I teach seventh and eighth grade at a small Montessori school in the west suburbs of Chicago. I have ten students and a co-teacher with whom I spend every moment of every day in a little off-campus house that has been adapted as our school building. We have a front and a side door, the former with a series of deadlocks and the latter with a private access code. The front door stays locked at all times — no exceptions — unless I or my co-teacher open it. On the glass pane of that door is a sticker with a gun behind a bright red slash line. “This is a gun-free zone,” it tells all who enter, just in case there was any confusion about the place of weaponry at an institute of learning.

On our first day of school, after welcoming the kids, we settle into couches in the living room to draft our community agreement. This is when we decide how we will treat each other and ourselves for the remainder of the year. We discuss respect, we discuss compassion, we discuss trust.

Following this we talk about the basics: where to put your backpacks, how to organize your cubbies, when lunch happens and how long you have to eat. We run through what to do if there is a fire, where to go for shelter if there is a tornado, and how to save yourself (always yourself first) if a madman breaks into our building and attempts to kill you.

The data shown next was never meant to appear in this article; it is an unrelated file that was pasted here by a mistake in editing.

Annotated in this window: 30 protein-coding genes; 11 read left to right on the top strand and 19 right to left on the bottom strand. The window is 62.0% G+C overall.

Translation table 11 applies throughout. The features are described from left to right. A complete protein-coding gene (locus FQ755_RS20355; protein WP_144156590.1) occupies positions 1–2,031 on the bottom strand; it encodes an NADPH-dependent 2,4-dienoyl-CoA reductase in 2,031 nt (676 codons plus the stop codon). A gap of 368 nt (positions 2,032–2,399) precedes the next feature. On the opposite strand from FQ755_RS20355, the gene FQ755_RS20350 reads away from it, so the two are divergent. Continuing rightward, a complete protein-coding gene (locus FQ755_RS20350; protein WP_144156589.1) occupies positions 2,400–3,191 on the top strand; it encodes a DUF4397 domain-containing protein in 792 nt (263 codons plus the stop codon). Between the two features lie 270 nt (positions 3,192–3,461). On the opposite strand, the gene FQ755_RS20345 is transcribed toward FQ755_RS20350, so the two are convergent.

That last one is my least favorite. I dread it every year. I wish we could put it off, not sour the joy of the first day and the beauty of the preceding group work with such warnings of terror. But it would do them a disservice to wait. They need to know, from day one, what our procedures are.

Before I taught middle school, I taught primary — students aged 2.5-6 years old. I have had the experience of rushing my kids into the bathroom or the closet, telling them with my face and my body language that this is serious, that they must be still and silent, and yet trying with all of my might not to scare them. I have felt the rush of panic that, even though I am sure this is a drill, still runs through my body when the door handle rumbles from the outside. I have held their shaking bodies and explained that we practice just in case, reassuring them that they are safe. And I have looked into their tiny faces and known, without a moment’s hesitation, that I would do anything and everything in my power to keep them that way.

This is not how it works at the middle school.

Being in a building alone, my co-teacher and I run all of our drills. We are the fire alarm. We are the tornado siren. We are the lockdown command.

Without warning, I must go to the front door, open it, and yell “LOCKDOWN!” as loud as I can. My students scramble to find a place to hide and a door to lock. In one room, right off the entryway, there is no door to barricade, and our kids climb into the fireplace, crouch behind bookshelves, and flatten themselves against walls.

Then, without waiting more than a moment, it is my job to stomp across hallways, to pound on closed doors, to violently rattle handles and roughly demand to be let in.

It is my kids’ job to stay silent, to stay hidden, and to Never. Let. Me. In.